She stood and walked down the passageway to the antiquated kitchen. While the rest of the house gleamed and sparkled, the kitchen had resolutely remained its battered self, wooden floors worn, splintering, and uneven, pantry shelves dark and shadowy, wooden counters stained and gouged.
The round-topped white refrigerator with its long silver handle and the modern white cooker looked odd, their smooth gleaming white roundness and black-numered dials alien in the ancient room. He hated it and seldom came here. It had become her place, the cushioned rocker by the fire sat alone, a little wrought iron footstool before it.
She glanced at the rocker but did not sit. Instead, she stood at the sink, arms hugging her waist, and stared out at the side yard. Overgrown trees hung green and misty, boughs brushing the ground. The grass stood tall and sparse here. Sand showed between its stalks.
A fly bumbled in the corner of the window. She stared at it, then turned abruptly and crossed to the door, strides quick and long. It was not ladylike at all, but then, she didn’t fell very ladylike. She stopped in the doorway, shadows on her back, sun scalding her front.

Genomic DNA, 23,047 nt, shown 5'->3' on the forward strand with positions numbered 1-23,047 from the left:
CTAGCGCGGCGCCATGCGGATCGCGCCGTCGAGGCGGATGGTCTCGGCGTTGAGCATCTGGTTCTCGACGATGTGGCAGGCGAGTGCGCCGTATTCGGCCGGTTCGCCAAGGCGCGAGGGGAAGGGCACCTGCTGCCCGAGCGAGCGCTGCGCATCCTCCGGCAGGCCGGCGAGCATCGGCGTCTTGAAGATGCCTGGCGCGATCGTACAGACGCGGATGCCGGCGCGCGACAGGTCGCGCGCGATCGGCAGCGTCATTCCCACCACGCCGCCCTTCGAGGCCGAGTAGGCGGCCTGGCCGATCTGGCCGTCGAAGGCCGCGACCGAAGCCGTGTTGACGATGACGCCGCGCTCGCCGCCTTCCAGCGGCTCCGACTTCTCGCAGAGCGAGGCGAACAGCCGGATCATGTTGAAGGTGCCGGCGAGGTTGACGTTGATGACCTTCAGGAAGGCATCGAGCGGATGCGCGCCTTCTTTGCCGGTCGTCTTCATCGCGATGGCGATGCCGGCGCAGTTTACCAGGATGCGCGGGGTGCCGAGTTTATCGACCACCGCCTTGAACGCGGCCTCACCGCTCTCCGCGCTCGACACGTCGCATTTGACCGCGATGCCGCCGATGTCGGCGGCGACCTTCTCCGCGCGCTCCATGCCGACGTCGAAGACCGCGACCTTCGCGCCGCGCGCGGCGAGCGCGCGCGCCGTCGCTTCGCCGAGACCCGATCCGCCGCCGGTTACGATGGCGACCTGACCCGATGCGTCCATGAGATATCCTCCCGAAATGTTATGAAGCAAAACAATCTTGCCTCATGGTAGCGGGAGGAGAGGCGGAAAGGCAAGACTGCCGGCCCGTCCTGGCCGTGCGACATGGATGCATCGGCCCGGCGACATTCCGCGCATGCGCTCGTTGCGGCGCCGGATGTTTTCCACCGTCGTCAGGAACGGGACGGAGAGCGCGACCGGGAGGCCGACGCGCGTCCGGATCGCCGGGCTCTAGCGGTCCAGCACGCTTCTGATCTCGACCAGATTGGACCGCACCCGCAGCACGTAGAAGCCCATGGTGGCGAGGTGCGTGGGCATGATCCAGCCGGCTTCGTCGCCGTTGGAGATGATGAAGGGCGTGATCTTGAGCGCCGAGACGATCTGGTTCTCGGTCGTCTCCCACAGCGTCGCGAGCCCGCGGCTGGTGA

She turned back into the kitchen and took the ice tea pitcher out of the refrigerator, reached a glass out of the cupboard, set it on the counter, and opened the refrigerator again, this time penetrating to the tiny, hidden sanctum of winter. Frost had covered the metal tray of ice cubes. She lifted briskly, listening to the shackled ice squeak, then snap as the cubes popped free. She lifted one out of the tray, looked at the glass, considered her parched throat, looked at the pitcher, and upended the tray over it instead. She took the lemons he had brought the last time he came—“Make me a lemon meringue pie, won’t you darling girl?” he had asked.
She had smiled gently and taken the lemons. He had taken her smiling silence for assent, like she had known he would, like he always did, like it always had been before.
But he had been late that time, too, very late, and had arrived smelling sweetly of a perfume neither hers nor his wife’s. There would be no pie, not if her life depended upon it.